5. Burma was (is) known for its rubies. We were often accosted by small boys carrying metal Sucrets boxes lined with cotton containing "real" Burmese rubies. One boy offered proof that the stone was real by smashing it with a brick.  I bought one after negotiating down from $100 to an even exchange for my pocket knife and a ball point pen. On my return to Bangkok, the jeweler confirmed I had purchased colored glass, but I still had the "ruby" made into a tie tack. I claim that I plucked it from the navel of a Burmese temple dancer.

6. Hanging in my home office yet today is a ceremonial "nat" (spirit) hat. It is in the shape of a cow's head with a horn spread of about 4 feet, decorated with spangles and glittery balls. I wore my hat through the notoriously strict Saudi customs coming home. No smuggling one of those babies. I still wear it on hat day at school when in the mood.

7. One had a choice of two alcoholic drinks in Burma - Mandalay beer and Mandalay rum. I've drunk beers from all over the world and found the only really bad beer was Mandalay beer. We regretted not keeping the Johnny Walker.

8. Our hotel in Pagan was about a half mile out of town on a narrow dusty road. I don't remember Pagan having any paved roads at the time. The Lonely Planet offered two suggestions for recreation: the Pagan disco and the Pagan massage. The massage was a tiny wooden shack with a very old man and a kid and a couple benches. I got the old man and Clair got the kid. I have never been so viciously pummeled, poked, kneaded, and bent in my life. As I remember, a very sharp elbow was the main instrument of torture. The disco was what looked like a garage lit with florescent lights, posters of pop stars (the BeeGees, maybe?), and a boombox. Clair, the DJ and I were the only people there. Since Clair is a terrible dancer, we didn't stay long.

9.  We stumbled on a village having, we think, a wedding festival. Along the dusty streets passing between wooden shanties, was a parade of brilliantly costumed and gorgeous young women and men riding in carts being pulled by equally brilliantly caparisoned oxen. Every photo we took looked worthy of the cover of National Geographic. (I gotta get back to scanning my slides!)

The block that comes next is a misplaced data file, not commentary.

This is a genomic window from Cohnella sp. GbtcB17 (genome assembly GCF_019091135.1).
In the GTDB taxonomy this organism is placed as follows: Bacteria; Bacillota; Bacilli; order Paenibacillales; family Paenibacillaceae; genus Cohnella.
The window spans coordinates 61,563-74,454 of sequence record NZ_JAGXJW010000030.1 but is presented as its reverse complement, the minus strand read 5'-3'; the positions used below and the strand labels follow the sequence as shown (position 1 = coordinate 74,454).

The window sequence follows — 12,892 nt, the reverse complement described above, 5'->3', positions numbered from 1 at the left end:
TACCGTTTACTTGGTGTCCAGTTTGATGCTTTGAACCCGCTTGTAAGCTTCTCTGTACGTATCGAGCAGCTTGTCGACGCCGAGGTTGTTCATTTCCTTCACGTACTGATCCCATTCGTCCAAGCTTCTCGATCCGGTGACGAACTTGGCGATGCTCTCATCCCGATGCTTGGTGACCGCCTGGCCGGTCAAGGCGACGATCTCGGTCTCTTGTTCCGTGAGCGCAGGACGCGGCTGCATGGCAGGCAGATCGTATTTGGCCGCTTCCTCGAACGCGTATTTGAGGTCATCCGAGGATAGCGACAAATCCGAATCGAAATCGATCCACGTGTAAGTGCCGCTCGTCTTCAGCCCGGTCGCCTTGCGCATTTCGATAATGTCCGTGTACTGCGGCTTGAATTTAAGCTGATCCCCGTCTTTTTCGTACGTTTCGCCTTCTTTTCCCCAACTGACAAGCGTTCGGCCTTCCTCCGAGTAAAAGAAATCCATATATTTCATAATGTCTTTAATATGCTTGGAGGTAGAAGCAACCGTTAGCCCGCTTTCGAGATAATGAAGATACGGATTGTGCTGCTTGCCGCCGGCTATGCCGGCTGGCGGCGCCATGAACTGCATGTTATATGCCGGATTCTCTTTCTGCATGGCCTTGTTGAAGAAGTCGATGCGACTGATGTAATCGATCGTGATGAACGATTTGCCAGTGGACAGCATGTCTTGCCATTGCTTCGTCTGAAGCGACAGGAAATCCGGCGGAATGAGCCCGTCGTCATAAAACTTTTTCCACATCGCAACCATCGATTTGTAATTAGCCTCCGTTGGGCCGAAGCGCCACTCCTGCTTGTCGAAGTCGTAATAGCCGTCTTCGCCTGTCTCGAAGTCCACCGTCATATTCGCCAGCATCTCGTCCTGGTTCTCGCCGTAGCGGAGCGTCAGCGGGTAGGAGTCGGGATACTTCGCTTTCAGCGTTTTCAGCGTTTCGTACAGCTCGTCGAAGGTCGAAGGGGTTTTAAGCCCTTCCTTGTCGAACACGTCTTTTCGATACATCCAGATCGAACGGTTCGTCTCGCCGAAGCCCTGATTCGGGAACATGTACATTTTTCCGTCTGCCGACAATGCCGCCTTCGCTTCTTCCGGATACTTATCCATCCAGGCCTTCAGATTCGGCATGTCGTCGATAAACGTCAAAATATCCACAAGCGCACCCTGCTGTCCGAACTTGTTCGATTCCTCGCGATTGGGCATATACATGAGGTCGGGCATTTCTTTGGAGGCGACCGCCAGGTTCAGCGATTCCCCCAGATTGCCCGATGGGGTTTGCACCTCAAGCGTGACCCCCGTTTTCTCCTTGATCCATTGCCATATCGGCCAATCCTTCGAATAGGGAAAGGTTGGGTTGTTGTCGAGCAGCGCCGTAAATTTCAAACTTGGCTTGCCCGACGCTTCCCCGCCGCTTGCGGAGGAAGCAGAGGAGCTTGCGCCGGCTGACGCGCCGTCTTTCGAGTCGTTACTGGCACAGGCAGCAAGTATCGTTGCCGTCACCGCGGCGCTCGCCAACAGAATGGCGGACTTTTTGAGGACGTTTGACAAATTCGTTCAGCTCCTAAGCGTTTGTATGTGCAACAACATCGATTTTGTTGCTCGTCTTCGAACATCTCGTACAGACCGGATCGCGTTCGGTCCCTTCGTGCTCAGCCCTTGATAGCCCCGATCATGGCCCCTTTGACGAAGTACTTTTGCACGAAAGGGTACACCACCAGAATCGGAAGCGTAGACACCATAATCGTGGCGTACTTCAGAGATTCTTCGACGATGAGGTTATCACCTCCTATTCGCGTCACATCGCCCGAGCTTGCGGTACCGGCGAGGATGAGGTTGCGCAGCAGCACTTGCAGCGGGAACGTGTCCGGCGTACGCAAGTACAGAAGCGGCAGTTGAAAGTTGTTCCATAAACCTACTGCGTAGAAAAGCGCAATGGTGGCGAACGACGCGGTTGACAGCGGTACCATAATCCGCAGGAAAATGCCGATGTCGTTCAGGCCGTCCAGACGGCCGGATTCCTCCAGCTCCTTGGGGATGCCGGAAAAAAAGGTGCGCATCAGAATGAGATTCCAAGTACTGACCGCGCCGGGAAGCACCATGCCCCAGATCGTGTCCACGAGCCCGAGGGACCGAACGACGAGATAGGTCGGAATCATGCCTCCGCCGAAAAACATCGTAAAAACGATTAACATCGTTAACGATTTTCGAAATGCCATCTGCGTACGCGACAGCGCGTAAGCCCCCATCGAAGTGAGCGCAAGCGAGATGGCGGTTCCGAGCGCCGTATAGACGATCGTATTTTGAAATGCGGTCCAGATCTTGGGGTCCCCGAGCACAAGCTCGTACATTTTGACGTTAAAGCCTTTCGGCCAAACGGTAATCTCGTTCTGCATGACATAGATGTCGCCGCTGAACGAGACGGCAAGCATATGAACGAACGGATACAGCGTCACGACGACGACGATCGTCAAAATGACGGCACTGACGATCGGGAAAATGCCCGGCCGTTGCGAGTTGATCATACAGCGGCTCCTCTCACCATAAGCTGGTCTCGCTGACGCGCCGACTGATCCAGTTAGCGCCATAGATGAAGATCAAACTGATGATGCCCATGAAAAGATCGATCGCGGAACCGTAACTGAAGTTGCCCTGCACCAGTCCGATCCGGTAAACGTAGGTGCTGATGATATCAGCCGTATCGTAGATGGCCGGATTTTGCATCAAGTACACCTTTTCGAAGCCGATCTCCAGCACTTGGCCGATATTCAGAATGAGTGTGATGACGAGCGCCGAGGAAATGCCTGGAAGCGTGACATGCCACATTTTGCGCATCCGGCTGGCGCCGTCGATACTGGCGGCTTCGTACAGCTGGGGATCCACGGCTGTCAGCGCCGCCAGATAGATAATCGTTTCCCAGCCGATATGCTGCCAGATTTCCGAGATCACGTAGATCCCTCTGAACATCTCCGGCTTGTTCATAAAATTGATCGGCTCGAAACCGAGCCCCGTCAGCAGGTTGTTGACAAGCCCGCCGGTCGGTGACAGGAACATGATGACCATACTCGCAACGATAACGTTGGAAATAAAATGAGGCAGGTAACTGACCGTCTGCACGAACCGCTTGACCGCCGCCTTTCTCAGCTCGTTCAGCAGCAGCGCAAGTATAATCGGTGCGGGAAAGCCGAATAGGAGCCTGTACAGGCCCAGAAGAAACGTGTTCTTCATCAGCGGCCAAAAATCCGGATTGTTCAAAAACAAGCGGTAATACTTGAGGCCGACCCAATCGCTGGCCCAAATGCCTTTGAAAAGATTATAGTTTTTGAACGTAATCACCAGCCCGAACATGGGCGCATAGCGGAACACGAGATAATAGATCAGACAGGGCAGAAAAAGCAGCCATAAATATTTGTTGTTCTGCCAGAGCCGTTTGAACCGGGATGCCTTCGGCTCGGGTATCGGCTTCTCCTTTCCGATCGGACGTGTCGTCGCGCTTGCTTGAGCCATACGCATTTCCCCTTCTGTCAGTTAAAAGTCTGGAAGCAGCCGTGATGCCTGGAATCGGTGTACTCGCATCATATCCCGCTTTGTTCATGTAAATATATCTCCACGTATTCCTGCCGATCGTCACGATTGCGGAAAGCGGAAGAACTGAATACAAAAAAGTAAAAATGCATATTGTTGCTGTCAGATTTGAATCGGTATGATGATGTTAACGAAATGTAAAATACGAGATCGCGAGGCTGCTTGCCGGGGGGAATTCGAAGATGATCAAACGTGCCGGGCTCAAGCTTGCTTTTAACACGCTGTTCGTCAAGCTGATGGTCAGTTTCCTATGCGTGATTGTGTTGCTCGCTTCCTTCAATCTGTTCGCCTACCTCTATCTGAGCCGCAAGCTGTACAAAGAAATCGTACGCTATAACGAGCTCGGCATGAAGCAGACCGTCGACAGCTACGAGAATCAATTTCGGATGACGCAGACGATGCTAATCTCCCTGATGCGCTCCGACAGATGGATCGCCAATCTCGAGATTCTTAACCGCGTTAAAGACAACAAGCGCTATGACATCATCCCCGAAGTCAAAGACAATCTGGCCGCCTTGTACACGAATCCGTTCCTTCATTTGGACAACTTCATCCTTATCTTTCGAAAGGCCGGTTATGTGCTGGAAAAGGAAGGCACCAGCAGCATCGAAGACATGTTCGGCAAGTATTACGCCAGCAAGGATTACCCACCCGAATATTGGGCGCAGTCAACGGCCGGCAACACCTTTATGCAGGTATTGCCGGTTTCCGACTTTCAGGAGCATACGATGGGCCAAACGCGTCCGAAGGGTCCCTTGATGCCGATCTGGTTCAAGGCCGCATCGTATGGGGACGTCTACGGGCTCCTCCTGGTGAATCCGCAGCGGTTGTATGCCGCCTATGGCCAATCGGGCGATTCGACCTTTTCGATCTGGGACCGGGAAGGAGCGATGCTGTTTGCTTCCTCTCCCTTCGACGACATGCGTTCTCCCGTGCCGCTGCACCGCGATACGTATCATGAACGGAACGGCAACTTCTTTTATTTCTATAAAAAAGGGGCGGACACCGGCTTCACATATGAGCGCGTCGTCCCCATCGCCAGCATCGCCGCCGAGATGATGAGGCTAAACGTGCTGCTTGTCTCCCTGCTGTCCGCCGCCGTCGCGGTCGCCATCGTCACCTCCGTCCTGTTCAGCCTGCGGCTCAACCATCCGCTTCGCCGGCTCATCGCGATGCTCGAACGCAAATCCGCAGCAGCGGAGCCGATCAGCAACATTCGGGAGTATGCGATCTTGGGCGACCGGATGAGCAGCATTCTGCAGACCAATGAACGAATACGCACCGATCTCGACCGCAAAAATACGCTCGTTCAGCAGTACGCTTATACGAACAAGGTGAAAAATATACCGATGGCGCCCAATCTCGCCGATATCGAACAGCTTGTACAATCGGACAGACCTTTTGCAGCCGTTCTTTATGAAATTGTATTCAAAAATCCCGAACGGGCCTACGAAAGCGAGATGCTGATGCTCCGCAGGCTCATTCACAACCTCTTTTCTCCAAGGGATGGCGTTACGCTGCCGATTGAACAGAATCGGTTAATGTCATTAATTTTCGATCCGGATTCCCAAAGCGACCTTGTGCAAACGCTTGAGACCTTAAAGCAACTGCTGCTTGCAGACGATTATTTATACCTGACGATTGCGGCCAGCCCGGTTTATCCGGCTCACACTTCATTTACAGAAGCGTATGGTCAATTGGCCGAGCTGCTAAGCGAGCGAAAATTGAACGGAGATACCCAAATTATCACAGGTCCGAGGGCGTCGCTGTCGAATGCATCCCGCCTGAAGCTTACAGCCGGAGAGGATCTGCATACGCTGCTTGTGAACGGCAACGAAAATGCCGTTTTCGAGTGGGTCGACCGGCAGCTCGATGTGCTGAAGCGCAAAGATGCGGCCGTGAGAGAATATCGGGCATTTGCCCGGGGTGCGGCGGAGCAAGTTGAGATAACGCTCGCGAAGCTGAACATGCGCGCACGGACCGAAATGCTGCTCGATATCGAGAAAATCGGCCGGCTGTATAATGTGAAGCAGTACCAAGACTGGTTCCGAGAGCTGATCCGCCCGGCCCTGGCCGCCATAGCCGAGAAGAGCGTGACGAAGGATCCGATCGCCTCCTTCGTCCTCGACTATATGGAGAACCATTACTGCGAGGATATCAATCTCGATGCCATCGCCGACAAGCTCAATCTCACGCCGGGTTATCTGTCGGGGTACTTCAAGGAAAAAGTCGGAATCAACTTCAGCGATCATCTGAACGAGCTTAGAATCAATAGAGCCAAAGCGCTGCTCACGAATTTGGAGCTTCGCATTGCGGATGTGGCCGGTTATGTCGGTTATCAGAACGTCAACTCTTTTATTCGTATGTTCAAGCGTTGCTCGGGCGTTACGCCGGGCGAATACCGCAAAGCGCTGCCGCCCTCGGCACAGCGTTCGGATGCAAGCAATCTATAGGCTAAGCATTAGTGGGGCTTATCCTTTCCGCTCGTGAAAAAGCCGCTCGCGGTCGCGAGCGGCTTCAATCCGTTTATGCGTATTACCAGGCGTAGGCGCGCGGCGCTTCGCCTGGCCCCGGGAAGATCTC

10. Beautiful sunsets and beautiful people are my two major images of Burma. Wearing a protective clay on their faces, the women were delicate, shy and lovely. The men, small, wiry and smiling. And each evening started with an outstanding sunset. But that was years ago and the world and I have both changed more than a little, I fear.

My rational side says everyone in the world should have the opportunities provided by a Starbucks-Toyota-iPod economy. My romantic side yearns for corners of the world that remain culturally unique. If anything I've written sounds patronizing or politically incorrect, I apologize. I am writing out of fondness and from memory. As a traveller, I never claim to be anything more than a tourist.

I know there is controversy over traveling to Myanmar/Burma today. One's tourist dollars either support a totalitarian government or aid the local people, depending on your political views. For myself, I would go back in an instant, given the opportunity. 

Photo - Doug Johnson - Rangoon, Burma - April 1988 - scanned from Kodachrome slide.